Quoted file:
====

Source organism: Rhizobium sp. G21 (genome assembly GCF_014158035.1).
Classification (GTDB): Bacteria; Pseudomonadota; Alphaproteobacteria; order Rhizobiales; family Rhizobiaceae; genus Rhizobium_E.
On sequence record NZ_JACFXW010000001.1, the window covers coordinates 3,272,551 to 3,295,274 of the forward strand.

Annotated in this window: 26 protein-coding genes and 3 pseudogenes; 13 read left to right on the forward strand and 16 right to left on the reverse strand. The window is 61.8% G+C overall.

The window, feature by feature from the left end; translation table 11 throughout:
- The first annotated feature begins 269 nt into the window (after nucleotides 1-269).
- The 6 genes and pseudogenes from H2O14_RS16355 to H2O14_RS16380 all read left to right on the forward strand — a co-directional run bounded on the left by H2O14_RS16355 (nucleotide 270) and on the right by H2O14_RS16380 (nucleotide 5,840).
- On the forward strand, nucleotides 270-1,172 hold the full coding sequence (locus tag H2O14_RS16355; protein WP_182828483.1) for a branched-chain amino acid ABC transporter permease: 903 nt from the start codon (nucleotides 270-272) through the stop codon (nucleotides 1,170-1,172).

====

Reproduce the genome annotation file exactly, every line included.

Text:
Source organism: Rhizobium sp. G21 (genome assembly GCF_014158035.1).
Classification (GTDB): Bacteria; Pseudomonadota; Alphaproteobacteria; order Rhizobiales; family Rhizobiaceae; genus Rhizobium_E.
On sequence record NZ_JACFXW010000001.1, the window covers coordinates 3,272,551 to 3,295,274 of the forward strand.

Annotated in this window: 26 protein-coding genes and 3 pseudogenes; 13 read left to right on the forward strand and 16 right to left on the reverse strand. The window is 61.8% G+C overall.

The window, feature by feature from the left end; translation table 11 throughout:
- The first annotated feature begins 269 nt into the window (after nucleotides 1-269).
- The 6 genes and pseudogenes from H2O14_RS16355 to H2O14_RS16380 all read left to right on the forward strand — a co-directional run bounded on the left by H2O14_RS16355 (nucleotide 270) and on the right by H2O14_RS16380 (nucleotide 5,840).
- On the forward strand, nucleotides 270-1,172 hold the full coding sequence (locus tag H2O14_RS16355; protein WP_182828483.1) for a branched-chain amino acid ABC transporter permease: 903 nt from the start codon (nucleotides 270-272) through the stop codon (nucleotides 1,170-1,172).